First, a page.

Known for her skills, organization and leadership, Elizabeth is promoted to captain of her unit "Kansas City".

In February 1945 Elizabeth is transferred to France where she will continue her mission until the German edition.

The victory is now gained in Europe.

On the morning of July 25, 1945, at the Havre aerodrome, Elizabeth took a two-seater military aircraft "Piper Club" to Paris to join the headquarters of the Red Cross in order to learn of her new assignment , Occupied Germany before returning home.

The plane Piper club in which Elizabeth takes place on the morning of July 25, 1945.


However the pilot struggles to fly because of a thick fog, the plane crashes near Rouen.

Elizabeth and the pilot, Sergeant William R. Miller, attached to the 9th Air Force, lost their lives.

She was only 27 years old.

After being buried more than two years in the military cemetery of Saint André-de-l'Eure (Evreux), the American authorities decided in 1948 to transfer the body of Elizabeth on the heights of Omaha Beach to the cemetery of Colleville On Sea. She now rests in this haven of peace under one of the 9387 white crosses with only a few tombs of the sergeant William R. Miller who accompanied him in the death this Wednesday 25 July 1945 in the morning.

cimetière militaire de Saint André-de-l'Eure (Evreux)
Provisional cemetery of St André de l'Eure

After her death members of her family and friends decided to create the Elizabeth RICHARDSON Prize in her memory, which is always awarded to a student who excels in art.

Anne E Ott récipendaire du prix Elizabeth Richardson en 1948.
Anne E OTT recipient of the Elizabeth Richardson Award in 1948.

Milwaukee-Downer College also decides to pay tribute to her former student and published in 1950 the poems and stories written by Elizabeth in First Round , an internal newsletter at the institution.

histoire d'ElizabethBook written by James H Madison on the history of Elizabeth

Journal personnel d'ElizabethElizabeth's Personal Journal
Elizabeth Ann Richardson
Photo taken in 1939
Elizabeth and her friends on the field hockey team

The crew of the unit "Kansas City" in Barrow in Furness, England, December 1944. From left to right: Aileen ANDERSON, Elizabeth RICHARDSON and Margee PRINCIPAL.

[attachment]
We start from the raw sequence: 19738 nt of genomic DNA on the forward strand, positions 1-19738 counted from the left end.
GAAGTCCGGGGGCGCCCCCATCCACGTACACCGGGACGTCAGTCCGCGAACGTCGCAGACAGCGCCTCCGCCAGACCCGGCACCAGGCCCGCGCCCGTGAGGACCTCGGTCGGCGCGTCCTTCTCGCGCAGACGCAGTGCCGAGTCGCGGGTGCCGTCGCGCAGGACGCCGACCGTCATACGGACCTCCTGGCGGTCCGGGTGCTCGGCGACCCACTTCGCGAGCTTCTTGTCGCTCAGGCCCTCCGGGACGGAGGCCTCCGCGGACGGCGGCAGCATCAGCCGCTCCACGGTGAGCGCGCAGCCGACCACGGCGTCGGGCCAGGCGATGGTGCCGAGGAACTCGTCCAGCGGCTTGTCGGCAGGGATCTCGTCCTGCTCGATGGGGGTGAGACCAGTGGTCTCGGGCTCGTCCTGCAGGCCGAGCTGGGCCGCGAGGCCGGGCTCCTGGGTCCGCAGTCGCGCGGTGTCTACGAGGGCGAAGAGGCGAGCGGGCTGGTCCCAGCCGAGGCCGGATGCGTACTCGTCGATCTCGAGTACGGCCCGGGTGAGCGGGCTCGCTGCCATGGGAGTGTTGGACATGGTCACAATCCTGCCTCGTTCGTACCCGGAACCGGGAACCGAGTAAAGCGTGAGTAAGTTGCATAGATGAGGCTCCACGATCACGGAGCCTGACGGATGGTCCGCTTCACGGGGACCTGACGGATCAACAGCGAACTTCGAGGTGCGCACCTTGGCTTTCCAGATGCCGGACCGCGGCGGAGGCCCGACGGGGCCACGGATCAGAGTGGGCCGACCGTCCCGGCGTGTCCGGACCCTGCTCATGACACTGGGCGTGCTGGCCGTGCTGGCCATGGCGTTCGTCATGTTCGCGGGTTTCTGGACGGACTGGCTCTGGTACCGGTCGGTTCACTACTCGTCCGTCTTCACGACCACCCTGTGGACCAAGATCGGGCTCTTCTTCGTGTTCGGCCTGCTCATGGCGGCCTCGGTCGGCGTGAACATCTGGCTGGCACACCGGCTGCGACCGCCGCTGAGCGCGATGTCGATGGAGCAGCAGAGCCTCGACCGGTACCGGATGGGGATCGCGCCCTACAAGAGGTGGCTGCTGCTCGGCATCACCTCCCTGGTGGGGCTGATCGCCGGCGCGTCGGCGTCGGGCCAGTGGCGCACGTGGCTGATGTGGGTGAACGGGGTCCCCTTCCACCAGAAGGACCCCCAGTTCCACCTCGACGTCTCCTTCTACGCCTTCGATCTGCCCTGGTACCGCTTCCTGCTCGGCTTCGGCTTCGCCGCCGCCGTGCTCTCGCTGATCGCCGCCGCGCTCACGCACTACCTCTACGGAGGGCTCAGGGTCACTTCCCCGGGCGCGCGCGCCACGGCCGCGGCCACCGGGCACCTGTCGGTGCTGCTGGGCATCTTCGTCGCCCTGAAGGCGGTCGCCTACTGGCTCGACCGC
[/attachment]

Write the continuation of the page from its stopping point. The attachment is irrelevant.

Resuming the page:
Elizabeth distributing donuts to American soldiers returning from captivity.

Rue de Colleville sur Mer bearing the name of Elizabeth RICHARDSON, inaugurated by her niece in 2014 during the celebrations of the 70th anniversary of the landing.

Letter dated July 31, 1945, written by Bette Brigham's friend and member of the Elizabeth Unit.

June 3, 1944

31 july 1945

Dear Mr. and Mrs. Richardson,

It is a new small cemetery, beautiful in its simplicity located on a small hill with about 5000 white crosses in a perfect alignment. The grass has not yet come, but there are plots of beautiful red geraniums between the blocks of graves and in the center the American flag at half-mast.

The cemetery is surrounded by a white fence, Liz was the first American woman buried in this cemetery among others who like it have given everything for the good of men.

Maggie, Mary and I leave tomorrow morning for Paris and then Germany, Liz should have been with us, I hope every one of us can keep good memories, but I know that Liz's spirit will always be with us.

We are determined not to be sad, Liz would not have wanted it I know.

We continue to think of his wonderfully quick and humorous way in front of a situation ...

Liz had a good life, she lived every moment as best she could, she was so happy to go to Paris, I know she had no regrets because she was doing what she had so much satisfaction for.

Please know how much we think of you and we want to help.


Bette Brigham

"Elizabeth poses with a military police man."

"The First Lady of the United States, Mrs. Reagan flourished the grave of Elizabeth Richardson on June 6, 1982 during the ceremonies of the 38th anniversary of the landing."

Tribute to Elizabeth RICHARDSON at the Visitors' Center of the American Collegiate Cemetery

PROGRAMMERFrédéric & Renaud